How badly can a negative, and wholly inaccurate, Google review affect your reputation and business?
Can the law properly protect your reputation in the age of anonymous, online publication?
These very contemporary questions was the subject of Cheng v Lok 1 , a recent defamation action brought by Adelaide barrister Gordon Cheng (in an unaccustomed role of being, rather than representing, ‘the plaintiff’) against Isabel Lok (‘the defendant’) in the Supreme Court of South Australia.
Barrister successfully sues client pretender for defamation
Ultimately, Mr. Cheng was successful in his suit. He alleged that multiple negative Google reviews posted online by Ms. Lok, criticising Mr. Cheng’s legal business were erroneous and defamatory, economically damaging his business while harming his reputation and mental health.
Online defamation provides challenges for the courts
Cheng v Lok revolves around poignant issues for defamation law in Australia. Defamation, a civil action or ‘tort’ that protects an individual’s reputation, has faced salient challenges in updating for the digital age. Tailoring aspects of defamation to suit the era of internet publication has been described as ‘trying to fit a square archaic peg into the hexagonal hole of modernity’
Issues in contemporary Australian defamation law, including:
- the ease at which individuals can publish defamatory material online;
- the legal obligations of online intermediaries who display said materials;
- and issues regarding the anonymity of online publishers (See Kabbabe v Google LLC  HCA 126
remain live in the Australian courts.
Respected barrister is defamed in Google reviews
In Cheng v Lok, Mr. Cheng was a well-respected barrister who practised in Adelaide. In late 2018 and early 2019, Mr. Cheng became aware of an exodus of clients from his practice. Within a few months, 80% of Mr. Cheng’s clients had left his practice to retain new legal representation. Only when a client alerted Mr. Cheng to a review of his legal practice on the website Google My Business did Cheng gain clarity.
The review was written by Isabel Lok, and read:
“Stay clear of this place! Gordon [Cheng] brings shame to all lawyers and is infamous for his lack of professionalism amongst the law society in Adelaide. He is only concerned about how to get most of your money…”
1 Cheng v Lok  SASC 14.
3 Kim Gould, “Hyperlinking and defamatory publication: a question of ‘trying to fit a square archaic peg into the
hexagonal hole of modernity’?” (2012) 36 Aust Bar Rev 137.
Mr. Cheng had never met Isabel Lok. He had never contacted her, nor represented her as a lawyer.
Barrister lodges complaints with Google over untrue reviews
Over the coming months, despite lodging a complaint with Google and asking the defendant to refrain from posting reviews, Lok continued to post negative Google reviews of Mr. Cheng’s legal practice. She repeatedly altered her screen name in the process.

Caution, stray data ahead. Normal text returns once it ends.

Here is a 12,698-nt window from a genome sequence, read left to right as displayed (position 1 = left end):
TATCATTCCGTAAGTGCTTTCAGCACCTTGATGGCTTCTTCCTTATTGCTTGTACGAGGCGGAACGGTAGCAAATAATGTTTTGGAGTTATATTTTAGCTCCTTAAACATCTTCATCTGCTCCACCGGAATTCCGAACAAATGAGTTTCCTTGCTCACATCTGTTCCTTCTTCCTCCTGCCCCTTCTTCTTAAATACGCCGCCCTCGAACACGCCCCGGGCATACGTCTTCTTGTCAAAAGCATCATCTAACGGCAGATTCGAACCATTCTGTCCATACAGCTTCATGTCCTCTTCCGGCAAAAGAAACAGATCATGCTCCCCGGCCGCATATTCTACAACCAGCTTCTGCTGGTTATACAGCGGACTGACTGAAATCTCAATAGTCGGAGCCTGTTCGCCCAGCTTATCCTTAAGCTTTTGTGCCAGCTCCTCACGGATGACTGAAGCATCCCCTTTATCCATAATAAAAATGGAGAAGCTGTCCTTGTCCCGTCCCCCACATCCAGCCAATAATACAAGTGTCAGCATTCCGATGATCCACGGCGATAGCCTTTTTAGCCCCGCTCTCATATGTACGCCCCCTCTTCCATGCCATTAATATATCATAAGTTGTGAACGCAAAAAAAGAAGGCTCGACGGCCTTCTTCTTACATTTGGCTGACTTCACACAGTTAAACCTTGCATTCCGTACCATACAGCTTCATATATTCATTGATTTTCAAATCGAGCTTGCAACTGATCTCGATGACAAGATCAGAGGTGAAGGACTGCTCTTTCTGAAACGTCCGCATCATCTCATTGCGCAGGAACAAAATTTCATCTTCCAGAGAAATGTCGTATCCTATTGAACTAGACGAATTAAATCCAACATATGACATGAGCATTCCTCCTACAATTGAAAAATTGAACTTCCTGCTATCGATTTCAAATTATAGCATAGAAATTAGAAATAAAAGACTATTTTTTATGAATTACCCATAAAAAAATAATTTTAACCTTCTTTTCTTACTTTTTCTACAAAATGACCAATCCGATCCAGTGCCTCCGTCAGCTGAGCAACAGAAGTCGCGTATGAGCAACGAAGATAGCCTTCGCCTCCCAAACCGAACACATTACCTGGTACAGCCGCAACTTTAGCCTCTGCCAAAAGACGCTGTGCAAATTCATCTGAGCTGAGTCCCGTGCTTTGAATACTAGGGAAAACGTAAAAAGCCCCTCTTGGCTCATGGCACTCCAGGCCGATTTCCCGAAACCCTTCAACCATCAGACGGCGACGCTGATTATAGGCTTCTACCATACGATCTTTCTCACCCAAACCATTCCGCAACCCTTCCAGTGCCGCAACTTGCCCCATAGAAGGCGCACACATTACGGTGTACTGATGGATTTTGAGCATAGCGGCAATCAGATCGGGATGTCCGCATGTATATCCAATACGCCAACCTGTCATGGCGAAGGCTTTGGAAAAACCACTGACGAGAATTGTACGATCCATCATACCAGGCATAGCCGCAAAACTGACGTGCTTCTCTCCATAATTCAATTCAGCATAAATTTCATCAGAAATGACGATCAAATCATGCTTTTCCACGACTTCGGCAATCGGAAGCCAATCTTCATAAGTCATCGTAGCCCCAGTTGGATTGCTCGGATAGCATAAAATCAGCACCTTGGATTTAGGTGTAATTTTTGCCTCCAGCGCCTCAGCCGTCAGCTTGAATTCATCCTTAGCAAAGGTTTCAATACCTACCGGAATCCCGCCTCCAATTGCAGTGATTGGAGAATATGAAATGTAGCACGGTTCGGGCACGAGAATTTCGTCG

In the space of two months, more than 1500 people had viewed Ms. Lok’s erroneous reviews on Google Business. Mr. Cheng’s practice lost money, and he suffered mental distress and anxiety, resulting in a diagnosis of depression in April 2019.
Mr. Cheng successfully sued Ms. Lok for defamation
Subsequently, Mr. Cheng successfully sued Ms. Lok for defamation in Supreme Court of South Australia. Upon satisfying the requirements of an action in defamation, the court was tasked with determining the scope of compensation (or ‘damages’) that Lok was to pay Mr. Cheng. This compensation is in order to remedy the damage caused by her publications.
In actions for defamation, compensatory damages must relate to the harm or injury suffered by the plaintiff, both to their reputation and as a direct result of the publication. Compensation in defamation is not designed to punish the defamer, but rather vindicate the plaintiff’s reputation against baseless allegations.
Substantial damages awarded for online defamation
In total, the Court awarded Mr. Cheng a total of $750,000 in compensatory damages. The court assessed damages for economic losses, past and future, to Mr. Cheng’s legal practice at $400,000. As well it valued the loss of goodwill towards Mr. Cheng’s business at $150,000.
In addition, the Court awarded $100,000 in ‘general’ damages, as a signal of public vindication of Mr. Cheng’s reputation. These damages also compensated Mr. Cheng for his mental distress. However, due to issues of evidence, the Court was unable to conclude that Mr. Cheng’s depression was directly and predominantly caused by Ms. Lok’s Google reviews, and therefore could not compensate for this in full.
Further, the Court chose to award ‘aggravated damages’ totalling $100,000. In defamation actions, aggravated damages are awarded in response to conduct of the defendant that “aggravates” the plaintiff’s injuries. In Cheng v Lok, the factors the Court considered relevant when awarding aggravated damages were:
- that Ms. Lok had never met Mr. Cheng;
- that she attempted to evade Mr. Cheng’s requests to stop posting and defiantly continued to publish negative reviews;
- and that she never apologised to Mr. Cheng or made any offer of compensation.
If you believe that you or your business have been defamed online by anyone, please contact O’Brien Criminal and Civil Solicitors to speak to one of our defamation lawyers.
Keywords: defamation; civil action; defamation compensation; defamation damages; aggravated damages;
internet publication; Google review; online review; Cheng v Lok; Supreme Court of South Australia